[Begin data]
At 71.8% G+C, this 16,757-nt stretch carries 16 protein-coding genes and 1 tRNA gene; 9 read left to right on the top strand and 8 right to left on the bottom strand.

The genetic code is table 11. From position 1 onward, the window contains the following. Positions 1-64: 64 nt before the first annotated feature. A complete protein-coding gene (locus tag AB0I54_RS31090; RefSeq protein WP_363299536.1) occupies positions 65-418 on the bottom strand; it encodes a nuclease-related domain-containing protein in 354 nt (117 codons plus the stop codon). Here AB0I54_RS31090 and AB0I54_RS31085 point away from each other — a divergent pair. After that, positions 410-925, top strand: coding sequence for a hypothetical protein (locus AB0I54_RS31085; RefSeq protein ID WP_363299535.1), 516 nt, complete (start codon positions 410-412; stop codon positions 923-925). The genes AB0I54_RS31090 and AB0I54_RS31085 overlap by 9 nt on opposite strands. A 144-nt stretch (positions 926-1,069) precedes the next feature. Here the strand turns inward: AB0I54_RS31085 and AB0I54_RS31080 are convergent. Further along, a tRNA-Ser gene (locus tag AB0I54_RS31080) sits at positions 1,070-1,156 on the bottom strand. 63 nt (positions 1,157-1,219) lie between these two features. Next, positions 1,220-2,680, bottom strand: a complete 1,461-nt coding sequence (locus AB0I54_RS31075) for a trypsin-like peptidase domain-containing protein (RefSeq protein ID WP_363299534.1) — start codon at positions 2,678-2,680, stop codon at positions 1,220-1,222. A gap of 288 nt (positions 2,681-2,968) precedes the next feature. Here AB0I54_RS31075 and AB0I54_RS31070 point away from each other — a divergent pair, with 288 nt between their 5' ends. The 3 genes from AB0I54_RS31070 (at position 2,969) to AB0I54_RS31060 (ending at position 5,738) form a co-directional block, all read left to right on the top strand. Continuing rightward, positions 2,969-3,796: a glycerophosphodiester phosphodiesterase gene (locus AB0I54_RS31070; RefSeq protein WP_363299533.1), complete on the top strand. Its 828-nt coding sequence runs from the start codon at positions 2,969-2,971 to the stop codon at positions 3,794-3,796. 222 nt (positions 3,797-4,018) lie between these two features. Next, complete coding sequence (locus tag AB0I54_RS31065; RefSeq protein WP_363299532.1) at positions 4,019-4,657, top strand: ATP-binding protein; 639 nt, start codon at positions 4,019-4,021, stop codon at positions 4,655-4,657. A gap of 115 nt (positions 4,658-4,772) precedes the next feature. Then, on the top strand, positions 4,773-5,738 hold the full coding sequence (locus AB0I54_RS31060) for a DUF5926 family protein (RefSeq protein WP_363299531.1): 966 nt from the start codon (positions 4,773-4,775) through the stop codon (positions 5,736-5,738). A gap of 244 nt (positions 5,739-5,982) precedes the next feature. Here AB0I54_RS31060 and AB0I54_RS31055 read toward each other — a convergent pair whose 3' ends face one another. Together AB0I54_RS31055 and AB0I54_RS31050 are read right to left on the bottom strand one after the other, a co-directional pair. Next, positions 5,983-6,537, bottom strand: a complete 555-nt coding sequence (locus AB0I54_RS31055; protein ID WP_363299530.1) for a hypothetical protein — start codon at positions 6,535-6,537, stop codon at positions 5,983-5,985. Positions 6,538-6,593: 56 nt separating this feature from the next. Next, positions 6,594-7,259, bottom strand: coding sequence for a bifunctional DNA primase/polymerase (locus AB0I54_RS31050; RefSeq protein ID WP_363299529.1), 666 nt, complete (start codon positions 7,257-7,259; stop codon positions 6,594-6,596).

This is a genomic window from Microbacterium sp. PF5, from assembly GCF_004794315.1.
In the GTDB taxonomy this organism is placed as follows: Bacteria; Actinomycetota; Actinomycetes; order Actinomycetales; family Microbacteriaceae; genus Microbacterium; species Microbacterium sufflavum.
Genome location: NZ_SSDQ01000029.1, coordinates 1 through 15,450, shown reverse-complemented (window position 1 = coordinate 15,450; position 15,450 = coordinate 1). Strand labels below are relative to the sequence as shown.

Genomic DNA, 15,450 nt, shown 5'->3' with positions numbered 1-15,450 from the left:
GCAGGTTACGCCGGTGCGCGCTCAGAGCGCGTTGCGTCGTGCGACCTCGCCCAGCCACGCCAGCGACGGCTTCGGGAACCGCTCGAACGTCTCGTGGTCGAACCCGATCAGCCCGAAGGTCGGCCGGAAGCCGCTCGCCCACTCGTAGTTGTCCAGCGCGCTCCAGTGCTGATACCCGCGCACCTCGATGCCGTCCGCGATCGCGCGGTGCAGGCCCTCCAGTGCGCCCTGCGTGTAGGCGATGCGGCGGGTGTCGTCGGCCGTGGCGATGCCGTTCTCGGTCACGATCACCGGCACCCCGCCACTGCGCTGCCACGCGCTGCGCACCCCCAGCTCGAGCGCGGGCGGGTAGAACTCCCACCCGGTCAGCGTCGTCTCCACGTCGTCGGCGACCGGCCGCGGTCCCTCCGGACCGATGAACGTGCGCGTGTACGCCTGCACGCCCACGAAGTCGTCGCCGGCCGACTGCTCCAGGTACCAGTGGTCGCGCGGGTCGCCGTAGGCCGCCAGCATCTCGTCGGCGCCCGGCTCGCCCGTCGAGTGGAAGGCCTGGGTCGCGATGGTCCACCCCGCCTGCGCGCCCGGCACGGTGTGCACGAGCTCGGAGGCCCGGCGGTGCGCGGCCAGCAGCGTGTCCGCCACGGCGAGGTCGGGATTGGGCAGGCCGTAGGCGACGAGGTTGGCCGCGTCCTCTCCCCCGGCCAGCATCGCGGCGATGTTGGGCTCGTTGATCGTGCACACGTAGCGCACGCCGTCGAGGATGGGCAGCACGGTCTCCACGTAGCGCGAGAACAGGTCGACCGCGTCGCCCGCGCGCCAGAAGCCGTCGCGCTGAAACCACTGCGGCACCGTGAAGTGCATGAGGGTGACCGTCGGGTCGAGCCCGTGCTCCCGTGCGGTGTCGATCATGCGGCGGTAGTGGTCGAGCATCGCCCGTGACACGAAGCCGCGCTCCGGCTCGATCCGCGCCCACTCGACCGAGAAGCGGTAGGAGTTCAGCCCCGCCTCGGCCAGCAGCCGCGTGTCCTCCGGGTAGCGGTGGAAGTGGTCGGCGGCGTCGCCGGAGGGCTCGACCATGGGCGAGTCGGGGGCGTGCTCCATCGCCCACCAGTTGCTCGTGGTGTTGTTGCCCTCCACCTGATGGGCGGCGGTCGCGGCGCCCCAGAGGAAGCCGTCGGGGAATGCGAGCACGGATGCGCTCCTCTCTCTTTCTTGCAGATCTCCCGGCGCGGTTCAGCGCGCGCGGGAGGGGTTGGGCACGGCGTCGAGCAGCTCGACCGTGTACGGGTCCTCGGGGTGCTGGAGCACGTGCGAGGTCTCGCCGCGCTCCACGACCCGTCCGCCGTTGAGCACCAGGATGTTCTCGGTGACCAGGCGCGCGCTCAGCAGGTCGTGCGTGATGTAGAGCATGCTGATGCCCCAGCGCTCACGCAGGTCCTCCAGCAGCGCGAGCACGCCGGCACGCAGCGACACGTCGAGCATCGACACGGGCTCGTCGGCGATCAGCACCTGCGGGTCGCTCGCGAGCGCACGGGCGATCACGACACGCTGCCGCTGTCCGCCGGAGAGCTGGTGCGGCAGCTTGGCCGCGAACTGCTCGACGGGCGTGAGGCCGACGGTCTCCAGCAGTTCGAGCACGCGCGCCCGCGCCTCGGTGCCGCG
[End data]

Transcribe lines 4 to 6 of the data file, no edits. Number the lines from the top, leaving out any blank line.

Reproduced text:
In the GTDB taxonomy this organism is placed as follows: Bacteria; Actinomycetota; Actinomycetes; order Actinomycetales; family Microbacteriaceae; genus Microbacterium; species Microbacterium sufflavum.
Genome location: NZ_SSDQ01000029.1, coordinates 1 through 15,450, shown reverse-complemented (window position 1 = coordinate 15,450; position 15,450 = coordinate 1). Strand labels below are relative to the sequence as shown.

Genomic DNA, 15,450 nt, shown 5'->3' with positions numbered 1-15,450 from the left: